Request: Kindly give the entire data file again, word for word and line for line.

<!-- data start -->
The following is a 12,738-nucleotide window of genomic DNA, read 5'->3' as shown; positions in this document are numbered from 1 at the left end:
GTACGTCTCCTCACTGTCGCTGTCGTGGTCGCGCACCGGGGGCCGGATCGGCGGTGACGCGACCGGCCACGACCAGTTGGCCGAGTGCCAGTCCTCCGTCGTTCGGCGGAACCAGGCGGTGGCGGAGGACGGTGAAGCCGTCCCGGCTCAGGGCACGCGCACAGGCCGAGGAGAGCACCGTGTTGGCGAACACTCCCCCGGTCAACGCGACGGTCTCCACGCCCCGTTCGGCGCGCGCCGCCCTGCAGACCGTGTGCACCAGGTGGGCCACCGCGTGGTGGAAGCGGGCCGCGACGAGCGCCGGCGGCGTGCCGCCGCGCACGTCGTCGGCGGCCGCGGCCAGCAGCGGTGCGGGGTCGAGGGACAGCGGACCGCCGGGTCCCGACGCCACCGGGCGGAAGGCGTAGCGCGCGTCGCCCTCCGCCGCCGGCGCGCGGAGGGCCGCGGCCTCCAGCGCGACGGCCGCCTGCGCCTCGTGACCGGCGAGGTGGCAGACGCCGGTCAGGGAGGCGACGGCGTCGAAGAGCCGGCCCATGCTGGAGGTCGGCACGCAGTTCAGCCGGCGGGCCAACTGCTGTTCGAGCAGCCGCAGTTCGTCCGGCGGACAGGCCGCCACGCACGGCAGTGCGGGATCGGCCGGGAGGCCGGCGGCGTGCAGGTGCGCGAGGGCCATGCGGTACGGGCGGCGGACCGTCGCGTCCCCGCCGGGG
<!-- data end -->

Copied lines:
The following is a 12,738-nucleotide window of genomic DNA, read 5'->3' as shown; positions in this document are numbered from 1 at the left end:
GTACGTCTCCTCACTGTCGCTGTCGTGGTCGCGCACCGGGGGCCGGATCGGCGGTGACGCGACCGGCCACGACCAGTTGGCCGAGTGCCAGTCCTCCGTCGTTCGGCGGAACCAGGCGGTGGCGGAGGACGGTGAAGCCGTCCCGGCTCAGGGCACGCGCACAGGCCGAGGAGAGCACCGTGTTGGCGAACACTCCCCCGGTCAACGCGACGGTCTCCACGCCCCGTTCGGCGCGCGCCGCCCTGCAGACCGTGTGCACCAGGTGGGCCACCGCGTGGTGGAAGCGGGCCGCGACGAGCGCCGGCGGCGTGCCGCCGCGCACGTCGTCGGCGGCCGCGGCCAGCAGCGGTGCGGGGTCGAGGGACAGCGGACCGCCGGGTCCCGACGCCACCGGGCGGAAGGCGTAGCGCGCGTCGCCCTCCGCCGCCGGCGCGCGGAGGGCCGCGGCCTCCAGCGCGACGGCCGCCTGCGCCTCGTGACCGGCGAGGTGGCAGACGCCGGTCAGGGAGGCGACGGCGTCGAAGAGCCGGCCCATGCTGGAGGTCGGCACGCAGTTCAGCCGGCGGGCCAACTGCTGTTCGAGCAGCCGCAGTTCGTCCGGCGGACAGGCCGCCACGCACGGCAGTGCGGGATCGGCCGGGAGGCCGGCGGCGTGCAGGTGCGCGAGGGCCATGCGGTACGGGCGGCGGACCGTCGCGTCCCCGCCGGGG